Thursday, September 2, 2010

Hair Cleaning and Conditioning Western Cleaning Products and Methods

A more alkaline rated (meaning a high pH) shampoo is stronger and harsher to one's hair. This can mean that the hair will be left dry and brittle. Shampoos containing citric, lactic or phosphoric acid are most likely balanced. Oily hair might require a more acidic pH shampoo. Anti-dandruff shampoos have been implicated in irritation of the scalp, and an increase in the production of dandruff. Anti dandruff shampoos may be available over-the-counter or on prescription, based on the strength of the medicine. Dandruff, despite common belief, is more often related to too much, or an issue somehow with, sebum production and not dry scalp skin. Not all flakes are dandruff and only a qualified physician can determine not only that one indeed does have dandruff; but also, what type of dandruff one may have. If one is experiencing redness of the scalp skin, bumps on the scalp skin, and any weeping from sores and/or bleeding in addition to flakes, professional medical diagnosis should be sought.

Conditioner choice is greatly dependent upon hair type and hair status, such as colored, permed, dry, and the like. Commercial conditioners contain a variety of ingredients such as plant oils, provitamins, acidic compounds, plastics, stabilizers, thickeners, emulsifiers, and fragrances.

Conditioners may sometimes add weight to hair, creating an adverse effect in the shampooing/conditioning process. Some conditioners, especially those containing a silicone compound, may coat the hair and lead to build up on the hair, making it dull, and lead to harsher shampoo use; in a sense, an endless cycle of shampooing and conditioning. When used correctly, however, conditioners are helpful in temporarily coating the hair to increase shine and ease tangles.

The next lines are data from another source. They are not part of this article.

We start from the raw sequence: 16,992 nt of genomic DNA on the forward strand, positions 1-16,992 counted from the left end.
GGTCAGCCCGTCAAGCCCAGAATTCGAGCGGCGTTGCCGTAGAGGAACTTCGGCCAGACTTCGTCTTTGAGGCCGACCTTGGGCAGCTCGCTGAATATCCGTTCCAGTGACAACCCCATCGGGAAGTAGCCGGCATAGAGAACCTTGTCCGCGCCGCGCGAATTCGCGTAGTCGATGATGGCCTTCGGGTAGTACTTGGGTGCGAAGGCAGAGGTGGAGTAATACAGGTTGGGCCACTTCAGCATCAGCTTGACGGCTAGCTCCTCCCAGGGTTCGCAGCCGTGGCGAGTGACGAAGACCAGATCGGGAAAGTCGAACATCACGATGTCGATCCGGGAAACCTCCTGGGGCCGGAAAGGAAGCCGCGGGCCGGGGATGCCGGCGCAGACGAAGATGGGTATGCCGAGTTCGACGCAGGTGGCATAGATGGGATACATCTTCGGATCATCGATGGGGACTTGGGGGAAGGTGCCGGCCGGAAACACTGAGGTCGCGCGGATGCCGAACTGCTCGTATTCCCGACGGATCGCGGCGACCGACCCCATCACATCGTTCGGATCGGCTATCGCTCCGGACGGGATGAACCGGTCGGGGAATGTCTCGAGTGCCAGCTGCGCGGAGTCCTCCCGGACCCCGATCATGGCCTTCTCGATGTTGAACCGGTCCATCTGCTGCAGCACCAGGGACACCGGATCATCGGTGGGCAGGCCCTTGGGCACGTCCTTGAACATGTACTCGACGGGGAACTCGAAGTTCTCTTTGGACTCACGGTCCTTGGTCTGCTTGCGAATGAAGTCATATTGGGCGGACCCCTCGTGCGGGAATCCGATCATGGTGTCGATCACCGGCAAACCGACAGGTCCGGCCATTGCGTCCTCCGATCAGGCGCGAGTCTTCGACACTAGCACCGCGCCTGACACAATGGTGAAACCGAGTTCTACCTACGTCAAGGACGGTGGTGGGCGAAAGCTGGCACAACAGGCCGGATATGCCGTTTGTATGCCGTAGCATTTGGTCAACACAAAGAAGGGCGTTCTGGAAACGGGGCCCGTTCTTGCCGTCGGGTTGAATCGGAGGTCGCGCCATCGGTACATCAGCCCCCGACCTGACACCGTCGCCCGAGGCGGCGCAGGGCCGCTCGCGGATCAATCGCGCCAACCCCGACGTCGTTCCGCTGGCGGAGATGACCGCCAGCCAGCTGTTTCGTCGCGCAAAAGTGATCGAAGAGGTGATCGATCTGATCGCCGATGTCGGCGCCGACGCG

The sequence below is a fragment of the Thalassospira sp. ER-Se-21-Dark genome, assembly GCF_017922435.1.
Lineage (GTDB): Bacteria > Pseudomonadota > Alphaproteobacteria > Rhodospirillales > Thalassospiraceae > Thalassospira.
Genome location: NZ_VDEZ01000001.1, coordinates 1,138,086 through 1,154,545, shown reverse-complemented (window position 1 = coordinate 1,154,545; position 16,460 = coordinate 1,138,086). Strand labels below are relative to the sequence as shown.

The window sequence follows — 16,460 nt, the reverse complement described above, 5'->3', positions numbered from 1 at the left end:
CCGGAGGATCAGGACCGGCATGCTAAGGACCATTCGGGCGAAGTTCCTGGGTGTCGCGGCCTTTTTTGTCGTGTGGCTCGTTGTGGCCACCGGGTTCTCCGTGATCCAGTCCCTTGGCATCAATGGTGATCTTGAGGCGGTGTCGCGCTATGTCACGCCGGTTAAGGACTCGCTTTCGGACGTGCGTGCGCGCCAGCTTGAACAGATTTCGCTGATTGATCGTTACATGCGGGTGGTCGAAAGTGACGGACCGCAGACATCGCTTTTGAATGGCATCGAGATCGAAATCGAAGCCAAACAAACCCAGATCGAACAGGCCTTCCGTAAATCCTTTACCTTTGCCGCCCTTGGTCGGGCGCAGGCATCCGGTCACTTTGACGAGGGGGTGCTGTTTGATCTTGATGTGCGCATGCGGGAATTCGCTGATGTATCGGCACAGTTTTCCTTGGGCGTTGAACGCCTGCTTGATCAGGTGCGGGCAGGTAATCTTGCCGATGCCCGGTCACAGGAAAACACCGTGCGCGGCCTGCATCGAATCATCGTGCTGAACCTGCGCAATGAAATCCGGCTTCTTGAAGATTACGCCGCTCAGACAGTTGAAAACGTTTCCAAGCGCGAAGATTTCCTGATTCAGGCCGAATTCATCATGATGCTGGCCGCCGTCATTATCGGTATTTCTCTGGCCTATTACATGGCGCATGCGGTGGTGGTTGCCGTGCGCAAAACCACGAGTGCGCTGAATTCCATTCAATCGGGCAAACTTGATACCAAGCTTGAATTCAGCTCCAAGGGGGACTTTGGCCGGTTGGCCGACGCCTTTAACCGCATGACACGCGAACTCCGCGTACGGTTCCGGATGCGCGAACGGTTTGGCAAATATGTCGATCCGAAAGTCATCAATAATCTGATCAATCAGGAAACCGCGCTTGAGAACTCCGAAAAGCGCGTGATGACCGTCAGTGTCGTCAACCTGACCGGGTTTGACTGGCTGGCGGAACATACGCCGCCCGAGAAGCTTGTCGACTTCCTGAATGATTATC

Build up is when the hair has a sticky or gummy feel, the conditioner choice seems to work less well, or the hair may be more prone to tangling. Buildup occurs when the minerals from water and/or products are not rinsed away during shampooing. A clarifying shampoo may be required to remove it. Clarifying removes all things on the surface of the hair strands, essentially leaving the hair without moisture. Failure of conditioning as part of a clarifying hair wash process may lead to excessive drying of hair.

Viable natural ways to condition the hair include rinses with lemon juice, lime juice, or vinegar. The use of acid rinses may assist those who have itchy scalps, depending on the cause for the itchiness. Hair which is lacking sebum may also be softened using plant oils such as olive oil and coconut oil.

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